Chemoselective hydrodehalogenation of organic halides utilizing two-dimensional anionic electrons of inorganic electride [Ca2N]+·e-

Ye Ji Kim, Sun Min Kim, Chunghyeon Yu, Youngmin Yoo, Eun Jin Cho, Jung Woon Yang, Sung Wng Kim

Research output: Contribution to journalArticlepeer-review

22 Citations (Scopus)


Halogenated organic compounds are important anthropogenic chemicals widely used in chemical industry, biology, and pharmacology; however, the persistence and inertness of organic halides cause human health problems and considerable environmental pollution. Thus, the elimination or replacement of halogen atoms with organic halides has been considered a central task in synthetic chemistry. In dehalogenation reactions, the consecutive single-electron transfer from reducing agents generates the radical and corresponding carbanion and thus removes the halogen atom as the leaving group. Herein, we report a new strategy for an efficient chemoselective hydrodehalogenation through the formation of stable carbanion intermediates, which are simply achieved by using highly mobile two-dimensional electrons of inorganic electride [Ca2N]+·e- with effective electron transfer ability. The consecutive single-electron transfer from inorganic electride [Ca2N]+·e- stabilized free carbanions, which is a key step in achieving the selective reaction. Furthermore, a determinant more important than leaving group ability is the stability control of free carbanions according to the s character determined by the backbone structure. We anticipate that this approach may provide new insight into selective chemical formation, including hydrodehalogenation. (Chemical Equation Presented).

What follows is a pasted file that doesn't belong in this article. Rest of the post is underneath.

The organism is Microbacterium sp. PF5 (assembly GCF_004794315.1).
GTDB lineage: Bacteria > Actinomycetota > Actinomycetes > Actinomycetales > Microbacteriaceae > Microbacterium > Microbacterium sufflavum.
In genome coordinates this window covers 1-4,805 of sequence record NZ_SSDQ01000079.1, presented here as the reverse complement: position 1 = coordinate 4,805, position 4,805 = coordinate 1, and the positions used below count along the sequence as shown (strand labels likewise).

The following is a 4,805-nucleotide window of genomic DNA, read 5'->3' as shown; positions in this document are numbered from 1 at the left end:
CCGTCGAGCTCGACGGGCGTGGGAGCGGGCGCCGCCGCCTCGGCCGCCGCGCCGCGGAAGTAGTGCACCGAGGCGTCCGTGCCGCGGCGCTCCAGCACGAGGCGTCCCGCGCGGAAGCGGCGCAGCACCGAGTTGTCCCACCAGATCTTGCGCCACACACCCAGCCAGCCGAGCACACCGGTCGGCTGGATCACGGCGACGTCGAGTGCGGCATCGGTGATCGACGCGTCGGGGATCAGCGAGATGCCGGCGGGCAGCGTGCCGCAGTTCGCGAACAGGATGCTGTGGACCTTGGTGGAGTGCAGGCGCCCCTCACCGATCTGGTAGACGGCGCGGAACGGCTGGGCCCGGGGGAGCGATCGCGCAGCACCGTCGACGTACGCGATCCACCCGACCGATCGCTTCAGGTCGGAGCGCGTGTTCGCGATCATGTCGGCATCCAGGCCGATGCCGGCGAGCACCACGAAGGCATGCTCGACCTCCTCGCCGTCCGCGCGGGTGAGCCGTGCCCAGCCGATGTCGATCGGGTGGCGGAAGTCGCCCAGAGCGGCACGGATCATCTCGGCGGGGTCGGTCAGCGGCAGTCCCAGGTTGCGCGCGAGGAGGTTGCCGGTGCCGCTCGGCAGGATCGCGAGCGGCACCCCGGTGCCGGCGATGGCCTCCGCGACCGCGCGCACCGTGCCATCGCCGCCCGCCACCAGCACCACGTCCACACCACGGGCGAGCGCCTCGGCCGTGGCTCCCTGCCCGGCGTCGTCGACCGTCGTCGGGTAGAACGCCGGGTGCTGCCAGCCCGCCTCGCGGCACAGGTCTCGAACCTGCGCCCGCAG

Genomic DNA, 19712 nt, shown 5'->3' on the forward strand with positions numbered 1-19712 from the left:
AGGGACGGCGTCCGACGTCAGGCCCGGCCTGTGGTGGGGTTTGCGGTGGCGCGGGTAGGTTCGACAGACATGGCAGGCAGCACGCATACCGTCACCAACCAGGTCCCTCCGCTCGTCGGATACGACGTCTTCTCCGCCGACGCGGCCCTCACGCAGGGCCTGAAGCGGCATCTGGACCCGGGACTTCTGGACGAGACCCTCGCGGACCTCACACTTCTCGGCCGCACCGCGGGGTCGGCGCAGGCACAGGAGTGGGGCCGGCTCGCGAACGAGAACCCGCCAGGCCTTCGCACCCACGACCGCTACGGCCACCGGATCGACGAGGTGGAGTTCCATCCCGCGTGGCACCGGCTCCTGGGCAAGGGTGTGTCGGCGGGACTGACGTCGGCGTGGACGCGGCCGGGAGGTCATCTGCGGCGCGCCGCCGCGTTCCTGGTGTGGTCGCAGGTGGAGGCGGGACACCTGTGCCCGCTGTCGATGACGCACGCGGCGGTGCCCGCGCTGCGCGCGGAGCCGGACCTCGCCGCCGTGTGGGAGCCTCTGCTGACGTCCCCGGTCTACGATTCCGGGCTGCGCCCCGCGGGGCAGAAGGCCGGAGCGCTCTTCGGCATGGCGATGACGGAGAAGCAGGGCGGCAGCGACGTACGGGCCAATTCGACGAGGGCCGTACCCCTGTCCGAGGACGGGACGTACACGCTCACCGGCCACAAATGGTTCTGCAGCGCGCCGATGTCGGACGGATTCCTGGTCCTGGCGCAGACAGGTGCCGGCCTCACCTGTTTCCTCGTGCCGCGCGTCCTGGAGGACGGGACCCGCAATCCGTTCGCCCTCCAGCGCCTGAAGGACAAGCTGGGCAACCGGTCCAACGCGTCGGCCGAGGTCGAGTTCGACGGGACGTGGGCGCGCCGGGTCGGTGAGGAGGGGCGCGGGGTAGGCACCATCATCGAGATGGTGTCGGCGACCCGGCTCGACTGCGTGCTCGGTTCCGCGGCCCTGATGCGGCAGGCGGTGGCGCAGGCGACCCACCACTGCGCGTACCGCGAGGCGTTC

Original languageEnglish
Pages (from-to)954-958
Number of pages5
Issue number4
Publication statusPublished - 2017 Jan 31

Bibliographical note

Publisher Copyright:
© 2017 American Chemical Society.

All Science Journal Classification (ASJC) codes

  • General Materials Science
  • Condensed Matter Physics
  • Surfaces and Interfaces
  • Spectroscopy
  • Electrochemistry


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